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In Christ, Our Suffering Will One Day Make Sense

pensacola-crossWhen I met Moira (not her real name) she was completely broken-hearted. As the old song says, “I can tell by your eyes, you’ve probably been crying forever.” That was Moira.

This forty-two year old mother had developed severe chronic progressive multiple sclerosis which put her into a wheelchair within a year of her diagnosis. Moira’s husband left her and their only daughter went with him. She had nothing left she cared about and she wanted to die. The curtains in her darkened apartment were drawn to shut out the daylight – like a sad metaphor of what her life had become. What could I say to comfort her? Moira was inconsolable. Her dreams had come true for a brief period of time then were snatched away. The loss in her body paled in comparison to the loss in her heart.

Why do I share this with you? There are millions of people like Moira in the world. Their hearts have been crushed by lost health, lost love, and lost dreams. The beating of a broken heart is a tender thing that needs the soothing balm of loving care from those around the individual filled with sorrow.

For those who grieve, there is a God who understands. Christ’s heart was also broken. He wept too and knew sorrow: “My soul is overwhelmed with sorrow to the point of death.” (Matthew 26.38.) He knew what it was to feel abandoned: “My God, my God, why have you forsaken me?” (Matthew 27.46.) He knew the feeling of being homeless: “Foxes have their holes and birds of the air have nests, but the Son of Man has no place to lay his head.” (Luke 9.58.) Jesus knew excruciating physical pain as we see with His Passion and crucifixion. There is no anguish that Christ does not understand. We can approach him with confidence. I know this from personal experience.

Throughout thirty years of incurable and generative disease I have continually called out to God in my physical, emotional and spiritual anguish. At my lowest points Christ has sent his consoling spirit to comfort me. (Perhaps that’s one reason why the Holy Spirit is also referred to the Comforter.)

I wish that Moira had turned to Christ in her sorrow. Maybe she eventually did, but I haven’t seen her in years. Moira had a special opportunity to grow spiritually through her anguish. It is often through suffering that humanity is offered the prospect of transcendence. But what sort of transcendence?

Christ offers us the possibility of transcending ourselves and our situations, if we are open to His leading, and completely trust Him.  It is hard. I also know from experience the struggle between fear and faith. The question is this: Which will prevail?

This is something Jesus struggled with as He entered his Passion at the Mount of Olives. In his prayer, he was horrified at the physical destruction that lay before him.  Pope Benedict XVI addressed this in his book, JESUS OF NAZARETH:  HOLY WEEK:  FROM THE ENTRANCE INTO JERUSALEM TO THE RESURRECTION (2011):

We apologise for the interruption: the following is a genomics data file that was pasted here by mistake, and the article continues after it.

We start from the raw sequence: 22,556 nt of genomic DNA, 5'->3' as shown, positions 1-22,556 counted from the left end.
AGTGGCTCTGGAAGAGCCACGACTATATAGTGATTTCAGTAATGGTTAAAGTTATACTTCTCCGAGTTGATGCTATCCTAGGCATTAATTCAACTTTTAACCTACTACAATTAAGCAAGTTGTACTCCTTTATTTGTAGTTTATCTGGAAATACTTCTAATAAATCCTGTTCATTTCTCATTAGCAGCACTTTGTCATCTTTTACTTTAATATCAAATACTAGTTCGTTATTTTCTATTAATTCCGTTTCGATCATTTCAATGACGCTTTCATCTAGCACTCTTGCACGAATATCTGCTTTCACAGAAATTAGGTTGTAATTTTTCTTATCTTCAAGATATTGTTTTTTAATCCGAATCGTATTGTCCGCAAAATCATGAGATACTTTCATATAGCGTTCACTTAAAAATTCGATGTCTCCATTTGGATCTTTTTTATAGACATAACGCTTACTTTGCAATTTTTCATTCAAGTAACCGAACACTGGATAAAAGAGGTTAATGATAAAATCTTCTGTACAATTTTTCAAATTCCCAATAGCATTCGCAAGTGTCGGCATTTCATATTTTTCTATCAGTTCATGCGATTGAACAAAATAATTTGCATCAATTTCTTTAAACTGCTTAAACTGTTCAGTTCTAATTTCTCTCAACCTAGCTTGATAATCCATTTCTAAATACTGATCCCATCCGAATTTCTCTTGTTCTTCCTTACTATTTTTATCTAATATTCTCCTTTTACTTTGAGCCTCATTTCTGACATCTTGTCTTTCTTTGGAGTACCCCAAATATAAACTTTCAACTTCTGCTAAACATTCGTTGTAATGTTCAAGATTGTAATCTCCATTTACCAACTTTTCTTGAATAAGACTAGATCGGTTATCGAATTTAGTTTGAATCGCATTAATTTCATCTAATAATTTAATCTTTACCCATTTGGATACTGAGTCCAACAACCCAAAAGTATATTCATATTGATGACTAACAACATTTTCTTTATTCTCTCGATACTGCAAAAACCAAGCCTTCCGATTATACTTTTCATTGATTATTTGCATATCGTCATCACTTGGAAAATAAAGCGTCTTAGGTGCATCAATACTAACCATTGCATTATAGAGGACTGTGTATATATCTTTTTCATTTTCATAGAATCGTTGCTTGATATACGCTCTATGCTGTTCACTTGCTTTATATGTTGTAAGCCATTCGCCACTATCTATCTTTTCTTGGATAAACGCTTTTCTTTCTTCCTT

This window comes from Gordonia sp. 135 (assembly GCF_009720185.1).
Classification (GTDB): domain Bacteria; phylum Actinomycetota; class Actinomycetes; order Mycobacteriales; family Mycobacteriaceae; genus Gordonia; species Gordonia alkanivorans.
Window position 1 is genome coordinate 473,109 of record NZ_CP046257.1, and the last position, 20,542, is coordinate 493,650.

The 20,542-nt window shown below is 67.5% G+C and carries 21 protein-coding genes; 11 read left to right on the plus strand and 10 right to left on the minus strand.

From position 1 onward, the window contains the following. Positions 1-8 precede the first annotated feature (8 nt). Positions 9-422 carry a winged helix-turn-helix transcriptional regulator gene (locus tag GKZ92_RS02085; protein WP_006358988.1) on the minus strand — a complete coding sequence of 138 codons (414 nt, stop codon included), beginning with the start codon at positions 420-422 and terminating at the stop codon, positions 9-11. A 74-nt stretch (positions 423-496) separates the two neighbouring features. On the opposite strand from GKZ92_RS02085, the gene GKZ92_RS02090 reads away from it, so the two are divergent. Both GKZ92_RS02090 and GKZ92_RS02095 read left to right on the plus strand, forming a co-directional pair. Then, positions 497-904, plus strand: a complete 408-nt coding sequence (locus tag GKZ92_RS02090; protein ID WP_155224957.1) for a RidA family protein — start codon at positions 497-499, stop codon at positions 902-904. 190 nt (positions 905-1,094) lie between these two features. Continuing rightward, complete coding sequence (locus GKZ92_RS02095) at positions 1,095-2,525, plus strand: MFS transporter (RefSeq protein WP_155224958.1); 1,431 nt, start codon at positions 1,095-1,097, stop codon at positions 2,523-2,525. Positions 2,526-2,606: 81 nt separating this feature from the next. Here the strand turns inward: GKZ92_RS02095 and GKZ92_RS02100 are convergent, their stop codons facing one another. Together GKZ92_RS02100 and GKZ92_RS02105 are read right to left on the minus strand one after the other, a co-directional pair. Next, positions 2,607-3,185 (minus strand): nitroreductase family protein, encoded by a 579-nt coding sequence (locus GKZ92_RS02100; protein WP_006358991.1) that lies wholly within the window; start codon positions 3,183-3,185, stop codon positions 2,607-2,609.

The Pope tells us of the struggle between two wills found in Jesus’ prayer. There is the “natural will” that resists the “appalling destructiveness of what is happening and wants to plead that the chalice pass from him; and there is the “filial will” that abandons itself  totally to the Father’s will.” (see p.156)

In a lesser way each of us who are confronted with suffering also has a struggle between our two wills. We have the natural will that recoils at the inevitable “appalling destructiveness” of disease, progressive disability, or old age. Then there is the “filial will” as children of God ? a desire to follow our heavenly Father in childlike trust and expectation of his joy and the divine that lies just beyond reach in our earthly state.

There is a yearning deep within the human heart for the perfect love of eternity. It has been there since earliest childhood. It is there because God put it there. I think this is what is meant in Ecclesiastes when it says that God “has put the timeless into their hearts, without men’s ever discovering it, from beginning to end, the work God has done.” (3.11.)

Suffering has the capacity, if we let it, to intensify that yearning for the perfection of the Eternal. It is not a desire for death, rather a desire to see the face of God. It will be then, in His perfect love, that all our earthly suffering will make sense.


Mark Davis Pickup is chronically ill and disabled with degenerative multiple sclerosis. He is an advocate for life issues and disability inclusion across North America. He and his wife, LaRee, have been married for 38 years. They live in Alberta Canada with their two adult children and five grandchildren. Mark is available to address issues of euthanasia, assisted suicide, and issues revolving around suffering that often fuel calls for euthanasia. He writes regularly at http://markpickup.org and http://humanlifematters.org. For bookings, contact him by e-mail at MPickup@shaw.ca or telephone (780) 929-9230. Mark Pickup's bi-weekly column can be read in the Western Catholic Reporter (Canada) at http://www.wcr.ab.ca/.


  • Dhaniele

    Thank you for this posting. The witnessing of the suffering is needed by others who are in the same situation. Catholic tradition gives an important place to suffering, but only the suffering themselves can give the convincing witness that is so much needed. I myself was struck by the teaching of St. Gertrude about how precious suffering is even when we did not choose it and there is nothing we can do about it except to accept it in faith.